The perils, pitfalls and advantages of moving to IP telephony
Four years ago I needed a new four-line phone system for my home business and the choices were astonishingly limited. After finding that the only reasonable four-line cordless phone system cost over $2000,I discovered Asterisk, a Linux based open source PBX and decided to risk that path. Along the way I've learned a few things I think are worth knowing before jumping in.
A collection of simple open source communication tools can coordinate thousands of decentralized contributions.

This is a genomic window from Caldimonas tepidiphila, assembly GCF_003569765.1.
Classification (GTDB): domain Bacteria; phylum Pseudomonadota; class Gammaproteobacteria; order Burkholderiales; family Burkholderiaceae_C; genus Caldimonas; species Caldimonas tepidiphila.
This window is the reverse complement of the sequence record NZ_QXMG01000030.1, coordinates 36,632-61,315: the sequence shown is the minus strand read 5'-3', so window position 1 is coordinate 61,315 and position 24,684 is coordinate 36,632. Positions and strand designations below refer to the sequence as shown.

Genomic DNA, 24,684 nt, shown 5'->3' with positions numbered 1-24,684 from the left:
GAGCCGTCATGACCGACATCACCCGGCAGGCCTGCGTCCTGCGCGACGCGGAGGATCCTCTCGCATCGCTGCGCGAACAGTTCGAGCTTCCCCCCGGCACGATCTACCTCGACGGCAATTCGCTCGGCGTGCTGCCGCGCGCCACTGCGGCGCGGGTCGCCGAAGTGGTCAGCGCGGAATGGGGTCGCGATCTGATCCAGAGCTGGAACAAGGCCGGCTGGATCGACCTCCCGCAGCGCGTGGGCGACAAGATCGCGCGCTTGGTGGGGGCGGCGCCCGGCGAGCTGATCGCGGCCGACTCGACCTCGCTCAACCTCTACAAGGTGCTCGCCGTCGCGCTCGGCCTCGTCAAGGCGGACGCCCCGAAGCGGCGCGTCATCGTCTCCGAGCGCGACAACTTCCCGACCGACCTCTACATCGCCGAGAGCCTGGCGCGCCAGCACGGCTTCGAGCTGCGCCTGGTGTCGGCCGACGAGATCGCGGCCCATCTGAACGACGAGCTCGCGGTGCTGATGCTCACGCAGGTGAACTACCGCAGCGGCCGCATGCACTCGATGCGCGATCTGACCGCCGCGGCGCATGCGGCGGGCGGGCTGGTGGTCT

This talk is a live version of a recurring Fedora Classroom session taught both online and in-person at classrooms as part of the first-day curriculum for POSSE (Professors' Open Source Summer Experience, a week-long cultural immersion workshop for university faculty looking to get their students involved in open source communities). The Unix design philosophy of modularity - simple parts that each do one thing well, connected by clean interfaces - applies to communication workflows as well as code ones. We'll give a live demonstration of how a collection of simple open source communication tools are used by the Fedora Project to coordinate thousands of technical and nontechnical contributions on a technically complex, rapidly moving, large-scale Linux distribution - all in a decentralized manner. Although each tool by itself is simple to learn and use, the magic comes in the interactions between these tools and the communication culture it makes possible in the communities that fluently use it. We'll go through both technology usage and cultural norms, with publicly available slides and resources for full tutorials and setup instructions for each tool available to all attendees by the start of the presentaion. We'll also explain how this ecosystem of tools can be deployed in your internal infrastructure and applied to communications within a school or industry team. Tools covered: * IRC: synchronous communication * supybot / IRC bots: synchronous context-bridging * etherpad: synchronous text editing * mediawiki: asynchronous text editing, documentation * ticket trackers: asynchronous task-tracking * blog planets: asynchronous context-providance * Classrooms: structures for synchronous community teaching